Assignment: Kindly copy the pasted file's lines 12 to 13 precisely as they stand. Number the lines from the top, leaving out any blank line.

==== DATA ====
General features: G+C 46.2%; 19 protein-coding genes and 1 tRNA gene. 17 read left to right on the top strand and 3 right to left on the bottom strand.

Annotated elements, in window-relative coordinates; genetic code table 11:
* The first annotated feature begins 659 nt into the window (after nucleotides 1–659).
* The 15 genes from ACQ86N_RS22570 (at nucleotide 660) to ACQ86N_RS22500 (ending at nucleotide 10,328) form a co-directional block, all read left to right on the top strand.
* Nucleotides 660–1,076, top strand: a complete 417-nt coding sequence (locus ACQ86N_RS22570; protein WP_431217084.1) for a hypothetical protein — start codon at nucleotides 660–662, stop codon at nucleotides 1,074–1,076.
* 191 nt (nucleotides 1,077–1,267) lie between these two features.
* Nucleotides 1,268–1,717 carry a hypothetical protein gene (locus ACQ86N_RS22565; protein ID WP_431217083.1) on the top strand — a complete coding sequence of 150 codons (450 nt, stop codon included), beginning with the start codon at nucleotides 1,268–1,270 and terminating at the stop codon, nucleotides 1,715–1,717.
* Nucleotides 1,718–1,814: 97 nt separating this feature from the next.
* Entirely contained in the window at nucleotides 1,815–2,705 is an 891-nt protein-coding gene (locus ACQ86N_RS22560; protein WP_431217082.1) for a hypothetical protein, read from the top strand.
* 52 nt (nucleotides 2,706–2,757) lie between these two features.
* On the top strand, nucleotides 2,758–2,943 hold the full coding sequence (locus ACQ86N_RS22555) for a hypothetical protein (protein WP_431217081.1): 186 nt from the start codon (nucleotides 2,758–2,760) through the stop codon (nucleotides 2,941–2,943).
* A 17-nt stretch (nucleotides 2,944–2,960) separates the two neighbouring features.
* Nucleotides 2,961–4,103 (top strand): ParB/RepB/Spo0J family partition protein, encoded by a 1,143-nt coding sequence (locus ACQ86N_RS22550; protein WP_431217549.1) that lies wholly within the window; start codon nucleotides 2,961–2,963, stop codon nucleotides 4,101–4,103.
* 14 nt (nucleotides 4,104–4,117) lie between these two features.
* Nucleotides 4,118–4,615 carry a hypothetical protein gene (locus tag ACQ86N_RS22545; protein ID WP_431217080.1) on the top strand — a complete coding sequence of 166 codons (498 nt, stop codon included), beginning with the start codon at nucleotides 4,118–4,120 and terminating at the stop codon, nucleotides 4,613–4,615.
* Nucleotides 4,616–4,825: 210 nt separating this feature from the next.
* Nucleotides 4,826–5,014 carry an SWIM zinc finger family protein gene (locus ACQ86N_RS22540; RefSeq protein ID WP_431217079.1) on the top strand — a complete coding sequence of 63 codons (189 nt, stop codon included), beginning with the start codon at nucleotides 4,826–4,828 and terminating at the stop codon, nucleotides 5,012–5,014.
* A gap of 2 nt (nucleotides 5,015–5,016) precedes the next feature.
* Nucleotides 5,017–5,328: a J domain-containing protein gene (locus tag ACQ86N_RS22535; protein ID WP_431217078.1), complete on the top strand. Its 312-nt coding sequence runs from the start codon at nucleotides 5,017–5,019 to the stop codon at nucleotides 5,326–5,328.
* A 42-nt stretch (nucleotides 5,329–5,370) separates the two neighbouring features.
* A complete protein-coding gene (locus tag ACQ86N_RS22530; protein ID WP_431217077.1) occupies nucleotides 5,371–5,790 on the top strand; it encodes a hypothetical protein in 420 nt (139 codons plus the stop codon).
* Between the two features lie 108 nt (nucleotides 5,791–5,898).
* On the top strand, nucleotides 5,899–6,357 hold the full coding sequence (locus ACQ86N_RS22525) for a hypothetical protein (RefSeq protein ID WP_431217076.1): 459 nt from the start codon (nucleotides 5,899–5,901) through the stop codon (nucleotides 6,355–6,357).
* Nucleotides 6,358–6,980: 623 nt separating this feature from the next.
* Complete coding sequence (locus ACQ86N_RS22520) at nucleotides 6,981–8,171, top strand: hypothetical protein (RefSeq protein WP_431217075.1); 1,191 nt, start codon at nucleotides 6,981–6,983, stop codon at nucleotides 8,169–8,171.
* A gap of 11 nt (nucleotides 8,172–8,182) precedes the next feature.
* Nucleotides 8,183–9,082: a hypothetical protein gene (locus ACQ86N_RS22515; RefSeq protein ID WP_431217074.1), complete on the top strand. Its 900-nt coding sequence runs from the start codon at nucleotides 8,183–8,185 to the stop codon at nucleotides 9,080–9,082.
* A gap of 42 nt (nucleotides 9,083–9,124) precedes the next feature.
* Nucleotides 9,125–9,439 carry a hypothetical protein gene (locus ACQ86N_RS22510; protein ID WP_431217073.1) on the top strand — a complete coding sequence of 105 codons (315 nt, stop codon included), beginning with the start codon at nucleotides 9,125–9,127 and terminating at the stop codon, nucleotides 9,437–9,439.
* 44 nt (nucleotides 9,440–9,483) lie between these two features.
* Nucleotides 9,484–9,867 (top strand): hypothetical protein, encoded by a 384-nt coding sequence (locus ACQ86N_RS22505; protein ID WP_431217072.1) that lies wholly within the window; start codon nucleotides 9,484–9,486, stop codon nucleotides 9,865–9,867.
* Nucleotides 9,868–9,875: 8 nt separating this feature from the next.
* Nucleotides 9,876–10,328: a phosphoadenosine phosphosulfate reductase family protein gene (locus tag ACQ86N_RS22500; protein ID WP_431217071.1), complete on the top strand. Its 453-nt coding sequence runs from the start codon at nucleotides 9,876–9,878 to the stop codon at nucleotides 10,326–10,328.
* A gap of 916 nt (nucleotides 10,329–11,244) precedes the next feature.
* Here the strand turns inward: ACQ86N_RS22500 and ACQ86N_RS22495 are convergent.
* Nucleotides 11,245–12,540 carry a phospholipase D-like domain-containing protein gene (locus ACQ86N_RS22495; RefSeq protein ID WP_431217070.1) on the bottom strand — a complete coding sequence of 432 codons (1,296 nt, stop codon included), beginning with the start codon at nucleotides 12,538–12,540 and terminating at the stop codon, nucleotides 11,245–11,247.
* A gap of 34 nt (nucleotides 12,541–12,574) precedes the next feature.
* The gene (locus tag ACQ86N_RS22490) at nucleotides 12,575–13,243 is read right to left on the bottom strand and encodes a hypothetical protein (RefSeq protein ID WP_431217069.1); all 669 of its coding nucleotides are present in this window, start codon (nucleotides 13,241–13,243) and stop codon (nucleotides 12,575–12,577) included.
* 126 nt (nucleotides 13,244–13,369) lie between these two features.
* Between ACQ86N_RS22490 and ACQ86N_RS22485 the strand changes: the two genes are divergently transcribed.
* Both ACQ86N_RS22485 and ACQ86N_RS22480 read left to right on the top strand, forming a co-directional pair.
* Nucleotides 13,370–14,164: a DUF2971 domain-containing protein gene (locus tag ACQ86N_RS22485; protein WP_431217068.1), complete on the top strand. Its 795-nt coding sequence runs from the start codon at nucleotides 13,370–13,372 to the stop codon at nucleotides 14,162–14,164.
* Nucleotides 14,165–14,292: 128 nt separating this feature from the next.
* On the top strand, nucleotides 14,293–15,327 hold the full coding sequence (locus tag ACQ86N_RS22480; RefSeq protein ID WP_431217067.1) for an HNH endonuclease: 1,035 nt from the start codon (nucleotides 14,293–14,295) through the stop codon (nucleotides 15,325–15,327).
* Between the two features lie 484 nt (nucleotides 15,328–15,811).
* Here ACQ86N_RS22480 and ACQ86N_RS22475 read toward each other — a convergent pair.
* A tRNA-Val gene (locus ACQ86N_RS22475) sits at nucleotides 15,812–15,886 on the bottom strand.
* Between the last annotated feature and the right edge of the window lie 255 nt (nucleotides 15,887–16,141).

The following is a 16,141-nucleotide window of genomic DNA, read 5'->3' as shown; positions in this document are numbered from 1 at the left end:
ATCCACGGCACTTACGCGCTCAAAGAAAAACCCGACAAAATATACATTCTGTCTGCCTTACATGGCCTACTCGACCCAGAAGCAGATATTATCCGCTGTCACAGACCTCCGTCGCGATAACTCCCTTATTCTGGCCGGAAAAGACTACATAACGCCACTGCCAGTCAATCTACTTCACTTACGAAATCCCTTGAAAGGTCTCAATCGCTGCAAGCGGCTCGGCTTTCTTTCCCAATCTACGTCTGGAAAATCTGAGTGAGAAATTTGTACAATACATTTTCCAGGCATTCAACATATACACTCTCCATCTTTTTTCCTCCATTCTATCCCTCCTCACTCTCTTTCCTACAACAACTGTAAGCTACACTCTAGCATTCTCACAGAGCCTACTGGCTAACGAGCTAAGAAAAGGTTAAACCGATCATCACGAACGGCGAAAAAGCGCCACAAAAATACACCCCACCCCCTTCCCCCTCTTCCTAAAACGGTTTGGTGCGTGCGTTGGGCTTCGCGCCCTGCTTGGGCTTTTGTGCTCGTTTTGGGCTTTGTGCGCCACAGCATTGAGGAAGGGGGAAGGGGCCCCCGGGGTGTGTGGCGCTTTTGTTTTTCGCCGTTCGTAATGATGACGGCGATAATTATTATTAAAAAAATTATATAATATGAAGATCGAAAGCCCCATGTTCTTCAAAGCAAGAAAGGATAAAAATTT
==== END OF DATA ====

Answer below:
* A 17-nt stretch (nucleotides 2,944–2,960) separates the two neighbouring features.
* Nucleotides 2,961–4,103 (top strand): ParB/RepB/Spo0J family partition protein, encoded by a 1,143-nt coding sequence (locus ACQ86N_RS22550; protein WP_431217549.1) that lies wholly within the window; start codon nucleotides 2,961–2,963, stop codon nucleotides 4,101–4,103.